Money Mondaze: Getting Started.

Welcome to the first Money Mondaze post! Here is where I want to share my journey to financial freedom with the hopes that you follow along. Getting a grip on my finances and becoming financially savvy is one of my goals this year. Taking the first step this 2020, to educate myself on how to become wealthy, achieve financial independence and make my money work for me. Growing up I was taught the importance of working hard. At 15, I started working for the first time, babysitting for a neighbor.From there I went on to working in boutiques, salons, restaurants and so on. The taste of money was sweet but so was spending it. Buying what I wanted and not having to ask for permission was my first taste of financial freedom. But like anything fun, there are responsibilities. I was told by my mom to save my money, to be a little more frugal. Let’s be honest, I didn’t listen. I had money to spend and outfits to wear My mom has worked in banks for a good portion of her career and is incredible with money, numbers and can budget for anything. You would think I would have learned a lesson or two from my mom but no. Looking back and trying to figure out where my habits of spending started, I can only think of two reasons.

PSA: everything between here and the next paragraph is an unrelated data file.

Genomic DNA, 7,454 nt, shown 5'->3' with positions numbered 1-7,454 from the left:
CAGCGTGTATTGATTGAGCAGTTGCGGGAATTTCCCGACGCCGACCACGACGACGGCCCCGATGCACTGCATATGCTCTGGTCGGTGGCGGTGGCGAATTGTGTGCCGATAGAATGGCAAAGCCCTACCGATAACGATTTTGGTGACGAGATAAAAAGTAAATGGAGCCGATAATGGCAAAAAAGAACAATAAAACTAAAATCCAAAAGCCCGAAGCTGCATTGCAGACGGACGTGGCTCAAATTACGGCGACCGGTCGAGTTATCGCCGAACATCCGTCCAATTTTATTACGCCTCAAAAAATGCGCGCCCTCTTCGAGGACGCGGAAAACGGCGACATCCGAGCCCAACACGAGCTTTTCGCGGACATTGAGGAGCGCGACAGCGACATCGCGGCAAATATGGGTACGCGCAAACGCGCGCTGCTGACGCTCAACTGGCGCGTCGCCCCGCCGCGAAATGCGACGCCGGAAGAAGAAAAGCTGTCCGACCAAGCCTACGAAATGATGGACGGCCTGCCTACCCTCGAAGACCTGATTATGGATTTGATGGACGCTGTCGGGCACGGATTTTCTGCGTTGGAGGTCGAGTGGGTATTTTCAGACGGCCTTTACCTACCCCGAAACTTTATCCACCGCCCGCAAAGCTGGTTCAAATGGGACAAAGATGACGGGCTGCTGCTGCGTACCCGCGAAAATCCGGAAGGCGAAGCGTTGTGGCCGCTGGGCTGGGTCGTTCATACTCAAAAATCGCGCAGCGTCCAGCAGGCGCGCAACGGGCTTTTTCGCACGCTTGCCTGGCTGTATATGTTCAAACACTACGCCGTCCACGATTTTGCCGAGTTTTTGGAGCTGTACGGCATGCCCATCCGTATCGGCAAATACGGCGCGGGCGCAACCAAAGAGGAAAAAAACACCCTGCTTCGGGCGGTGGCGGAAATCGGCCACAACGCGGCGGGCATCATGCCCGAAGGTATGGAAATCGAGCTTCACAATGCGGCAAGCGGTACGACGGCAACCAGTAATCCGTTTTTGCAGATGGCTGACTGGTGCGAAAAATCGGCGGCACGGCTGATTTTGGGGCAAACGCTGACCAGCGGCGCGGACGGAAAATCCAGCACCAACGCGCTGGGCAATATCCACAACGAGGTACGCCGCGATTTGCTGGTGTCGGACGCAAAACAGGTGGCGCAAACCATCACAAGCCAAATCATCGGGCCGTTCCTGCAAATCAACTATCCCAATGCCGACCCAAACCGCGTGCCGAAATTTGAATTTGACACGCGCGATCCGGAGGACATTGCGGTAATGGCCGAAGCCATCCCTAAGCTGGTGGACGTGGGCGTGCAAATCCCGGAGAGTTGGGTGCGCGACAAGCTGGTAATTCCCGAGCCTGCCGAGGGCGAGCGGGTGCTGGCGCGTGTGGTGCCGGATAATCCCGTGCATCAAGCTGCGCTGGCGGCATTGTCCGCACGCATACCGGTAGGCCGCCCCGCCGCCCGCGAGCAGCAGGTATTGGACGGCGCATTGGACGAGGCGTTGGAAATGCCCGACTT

One, growing up, my parents worked hard to give us everything we ever needed, and when my mom was laid off from the LA Times, she decided to go back to school. With my parents having one income, a lot changed. We still had what we needed but the little luxuries like eating out or buying new clothes lessened. My mom finding ways to save and being frugal, for whatever reason was embarrassing to me. So when I started making my own money, I would spend, spend, spend. The second reason that comes to mind was the experience we had as a family when my grandfather was diagnosed with Alzheimer’s. My grandfather was apparently great with money as well. We (the grandchildren)  had no idea what he really had until he was sick. He lived a very frugal life until he remarried. Long story short, he married a gold digger, that spent so much of his money. Ultimately putting him in a home and taking the majority of his money and assets. The whole experience of watching my grandfather live his final days in a home, when he should have been in his home, killed me. He had millions in accounts, and stocks combined, and at the end of his life I don’t know if he really had the chance to enjoy his money. I remember thinking, “he saved all this money over a lifetime, and it all went to someone else”. I think this was the time I decided to enjoy what I have, spend what I have and if I die tomorrow, there are no regrets.